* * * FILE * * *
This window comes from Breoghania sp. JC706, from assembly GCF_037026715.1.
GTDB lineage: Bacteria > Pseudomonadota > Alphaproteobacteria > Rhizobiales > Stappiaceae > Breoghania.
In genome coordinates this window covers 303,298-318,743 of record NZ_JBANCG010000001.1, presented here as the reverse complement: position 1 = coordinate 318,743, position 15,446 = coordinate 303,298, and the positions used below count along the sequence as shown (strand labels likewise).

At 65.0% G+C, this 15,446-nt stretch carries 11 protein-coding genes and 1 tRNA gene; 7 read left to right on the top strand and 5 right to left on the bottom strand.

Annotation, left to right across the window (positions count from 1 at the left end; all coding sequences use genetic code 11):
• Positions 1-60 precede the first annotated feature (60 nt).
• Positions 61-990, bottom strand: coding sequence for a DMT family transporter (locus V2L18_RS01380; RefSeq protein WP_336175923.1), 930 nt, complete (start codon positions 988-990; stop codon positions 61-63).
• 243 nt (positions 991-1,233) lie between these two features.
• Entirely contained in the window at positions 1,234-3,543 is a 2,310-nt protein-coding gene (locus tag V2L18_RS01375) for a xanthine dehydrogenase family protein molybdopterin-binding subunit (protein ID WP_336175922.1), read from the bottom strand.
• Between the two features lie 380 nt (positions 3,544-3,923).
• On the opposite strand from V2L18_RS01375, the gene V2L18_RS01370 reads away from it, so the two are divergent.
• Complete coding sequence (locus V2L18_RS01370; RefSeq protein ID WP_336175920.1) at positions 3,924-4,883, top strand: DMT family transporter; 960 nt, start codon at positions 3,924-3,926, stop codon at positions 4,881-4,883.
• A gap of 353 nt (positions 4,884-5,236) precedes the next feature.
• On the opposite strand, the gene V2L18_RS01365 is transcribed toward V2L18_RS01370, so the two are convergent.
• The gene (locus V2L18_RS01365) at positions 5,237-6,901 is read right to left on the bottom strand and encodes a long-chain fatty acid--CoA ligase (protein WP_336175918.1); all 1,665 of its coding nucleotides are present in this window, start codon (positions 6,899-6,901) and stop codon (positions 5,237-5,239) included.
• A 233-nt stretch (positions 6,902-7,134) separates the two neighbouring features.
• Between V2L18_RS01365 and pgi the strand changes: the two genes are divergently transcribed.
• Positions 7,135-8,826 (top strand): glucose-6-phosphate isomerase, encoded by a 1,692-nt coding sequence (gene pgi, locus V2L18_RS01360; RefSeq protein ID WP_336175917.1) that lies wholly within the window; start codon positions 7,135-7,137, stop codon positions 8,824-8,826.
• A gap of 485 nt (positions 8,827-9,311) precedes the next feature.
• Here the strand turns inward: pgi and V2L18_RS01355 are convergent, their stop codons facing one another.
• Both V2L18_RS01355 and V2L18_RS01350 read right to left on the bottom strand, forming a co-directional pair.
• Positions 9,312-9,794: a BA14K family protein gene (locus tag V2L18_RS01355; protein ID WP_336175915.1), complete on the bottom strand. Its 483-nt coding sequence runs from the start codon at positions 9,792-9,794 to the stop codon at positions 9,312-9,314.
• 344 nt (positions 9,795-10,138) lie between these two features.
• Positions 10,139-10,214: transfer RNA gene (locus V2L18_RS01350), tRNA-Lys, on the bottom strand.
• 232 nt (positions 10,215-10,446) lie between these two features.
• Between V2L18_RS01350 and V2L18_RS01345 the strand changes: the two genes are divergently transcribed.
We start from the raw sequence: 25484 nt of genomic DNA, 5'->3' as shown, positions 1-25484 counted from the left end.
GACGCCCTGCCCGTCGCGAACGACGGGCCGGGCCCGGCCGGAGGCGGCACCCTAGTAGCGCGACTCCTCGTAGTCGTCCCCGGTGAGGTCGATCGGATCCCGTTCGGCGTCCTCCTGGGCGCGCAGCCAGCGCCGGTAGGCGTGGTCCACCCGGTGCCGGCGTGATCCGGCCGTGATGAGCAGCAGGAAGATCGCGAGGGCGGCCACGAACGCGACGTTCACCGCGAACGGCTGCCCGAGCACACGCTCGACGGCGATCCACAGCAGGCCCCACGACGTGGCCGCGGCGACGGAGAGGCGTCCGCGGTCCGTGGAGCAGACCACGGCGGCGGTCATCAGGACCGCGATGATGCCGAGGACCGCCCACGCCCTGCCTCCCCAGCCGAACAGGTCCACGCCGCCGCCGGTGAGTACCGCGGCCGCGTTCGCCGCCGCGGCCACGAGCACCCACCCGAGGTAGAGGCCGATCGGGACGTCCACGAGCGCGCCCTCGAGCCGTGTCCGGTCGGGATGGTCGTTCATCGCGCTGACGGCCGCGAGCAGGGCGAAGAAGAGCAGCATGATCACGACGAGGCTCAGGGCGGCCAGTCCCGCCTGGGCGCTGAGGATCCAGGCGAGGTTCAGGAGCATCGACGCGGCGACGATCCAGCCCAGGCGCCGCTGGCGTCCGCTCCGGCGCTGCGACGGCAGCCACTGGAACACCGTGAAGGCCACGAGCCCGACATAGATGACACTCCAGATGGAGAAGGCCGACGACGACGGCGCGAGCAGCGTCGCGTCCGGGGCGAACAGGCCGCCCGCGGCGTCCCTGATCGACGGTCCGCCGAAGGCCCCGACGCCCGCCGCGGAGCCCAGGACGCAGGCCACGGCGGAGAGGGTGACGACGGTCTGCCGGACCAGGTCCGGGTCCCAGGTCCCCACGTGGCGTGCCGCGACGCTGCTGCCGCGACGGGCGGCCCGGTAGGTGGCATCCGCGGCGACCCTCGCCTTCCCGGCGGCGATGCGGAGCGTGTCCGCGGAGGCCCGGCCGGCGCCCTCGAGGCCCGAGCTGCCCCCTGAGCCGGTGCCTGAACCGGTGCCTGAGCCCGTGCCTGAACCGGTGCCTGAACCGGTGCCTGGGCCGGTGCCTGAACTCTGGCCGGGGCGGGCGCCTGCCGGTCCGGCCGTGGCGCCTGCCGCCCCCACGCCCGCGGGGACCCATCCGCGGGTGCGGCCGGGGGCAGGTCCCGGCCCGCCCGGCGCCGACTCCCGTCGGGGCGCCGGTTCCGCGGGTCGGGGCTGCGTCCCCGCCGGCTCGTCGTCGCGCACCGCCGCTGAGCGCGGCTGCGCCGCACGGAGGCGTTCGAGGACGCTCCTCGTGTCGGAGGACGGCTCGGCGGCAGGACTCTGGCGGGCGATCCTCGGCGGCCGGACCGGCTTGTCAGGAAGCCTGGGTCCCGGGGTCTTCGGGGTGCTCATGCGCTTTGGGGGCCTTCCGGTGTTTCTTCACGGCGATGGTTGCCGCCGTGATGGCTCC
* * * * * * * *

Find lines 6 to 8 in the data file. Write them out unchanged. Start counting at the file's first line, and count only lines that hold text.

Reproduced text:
• Positions 1-60 precede the first annotated feature (60 nt).
• Positions 61-990, bottom strand: coding sequence for a DMT family transporter (locus V2L18_RS01380; RefSeq protein WP_336175923.1), 930 nt, complete (start codon positions 988-990; stop codon positions 61-63).
• 243 nt (positions 991-1,233) lie between these two features.